Coastal Louisiana, Mississippi, Alabama, and the extreme western Panhandle of Florida will likely receive very heavy flooding rains that will intensify Saturday and peak on Sunday. These rains should be able to put out the stubborn marsh fire east of New Orleans that has brought several days of air quality alerts to the city, but may cause moderate to severe flooding problems in other areas. The latest rainfall forecast from NOAA Hydrological Prediction Center shows that a large area of 15+ inches of rain is expected over Southeast Louisiana and coastal Mississippi. The region is under moderate drought, so flooding problems will be delayed compared to what we'd normally expect from heavy rains of over a foot. Flash flood watches are posted for New Orleans and surrounding areas, and rainfall amounts of 1 - 3 inches per hour are possible in some of the heavier rain squalls. Ocean temperatures are near record warmth, 88°F (31°C), which will provide plenty of moisture for heavy rains, and plenty of energy to help TD 13 strengthen into a strong tropical storm. Steering currents will be weak in the Gulf this weekend and early next week, which will likely make the motion of TD 13 erratic at times.


Figure 3. EPA, in conjunction with Rutgers University and the NJ Department of Environmental Protection, has an Autonomous Underwater Vehicle (AUV, aka the Glider) deployed off the coast of NJ (since early August) continuously monitoring ocean temperature, density, salinity, sound velocity and dissolved oxygen at different depths. The AUV's path and data are displayed at the following website: http://marine.rutgers.edu/cool/auvs/index.php?did =221&view=imagery. The plot of temperature versus time above shows that in the weeks prior to the arrival of Irene, the ocean was heavily stratified, with warm waters of 24 - 26°C (75 - 79°F, red colors) extending from the surface to a depth of 10 - 15 meters. A sharp thermocline existed at a depth of about 15 meters, and ocean temperatures were colder than 14°C (57°F, dark blue colors) below the thermocline. The strong winds and high wave action of Hurricane Irene on August 28 - 29 stirred up cold water from the depths to the surface, cooling the surface waters to 17 - 19°C (63 - 67°F). In the days since the hurricane, surface waters have begun to warm again. Thanks go to Kevin Kubik, Deputy Director of the Division of Environmental Science and Assessment for EPA Region 2, for making me aware of this data.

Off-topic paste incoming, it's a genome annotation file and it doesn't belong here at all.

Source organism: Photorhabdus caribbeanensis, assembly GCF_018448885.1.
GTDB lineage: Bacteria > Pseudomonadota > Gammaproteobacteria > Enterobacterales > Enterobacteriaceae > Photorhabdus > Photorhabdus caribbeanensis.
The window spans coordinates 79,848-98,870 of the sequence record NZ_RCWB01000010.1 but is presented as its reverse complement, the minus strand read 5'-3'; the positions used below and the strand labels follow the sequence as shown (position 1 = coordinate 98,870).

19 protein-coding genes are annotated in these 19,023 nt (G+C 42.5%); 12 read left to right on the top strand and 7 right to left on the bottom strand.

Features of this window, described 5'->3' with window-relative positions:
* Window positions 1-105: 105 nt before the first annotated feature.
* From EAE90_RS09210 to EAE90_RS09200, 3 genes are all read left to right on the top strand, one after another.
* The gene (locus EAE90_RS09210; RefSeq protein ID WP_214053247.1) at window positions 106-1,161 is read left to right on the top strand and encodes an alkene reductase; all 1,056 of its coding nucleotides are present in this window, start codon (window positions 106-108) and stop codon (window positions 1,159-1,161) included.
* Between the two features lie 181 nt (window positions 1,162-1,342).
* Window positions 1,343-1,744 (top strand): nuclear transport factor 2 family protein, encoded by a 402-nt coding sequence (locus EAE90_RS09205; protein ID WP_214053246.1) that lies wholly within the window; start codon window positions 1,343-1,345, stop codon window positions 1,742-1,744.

Figure 4. The total amount of heat energy in the ocean available to fuel a tropical cyclone, in kilojoules per square centimeter of surface area. Tropical cyclones that move over ocean areas with TCHP values in excess of 70 - 90 kJ/cm^2 commonly undergo rapid intensification. Waters that are warm to a great depth have the highest TCHP, and the Loop Current that brings warm water northwards from the Caribbean to the Gulf of Mexico usually has the highest TCHP values in the Atlantic. Currently, we have an eddy that broke off from the Loop Current earlier this summer, now located a few hundred miles south of the Louisiana coast, that also has high TCHP values. Image Credit: NOAA/AOML.

Hurricane Katia
Hurricane Katia is continuing its long trek across the Atlantic Ocean today, and will not pose a danger to any land areas over the next five days. Katia is still struggling with dry air and moderate wind shear of 10 - 20 knots. Latest satellite loops show surface-based arc-shaped clouds racing to the southwest away from Katia's core, a sign that dry air is penetrating into Katia's thunderstorms and creating strong downdrafts that are robbing the storm of heat and moisture. Katia is over warm ocean waters of 28.5°C, and these waters will increase in temperature to 29°C over the next five days. Katia will pass well north of the region of cooler waters stirred up by the passage of Hurricane Irene last week.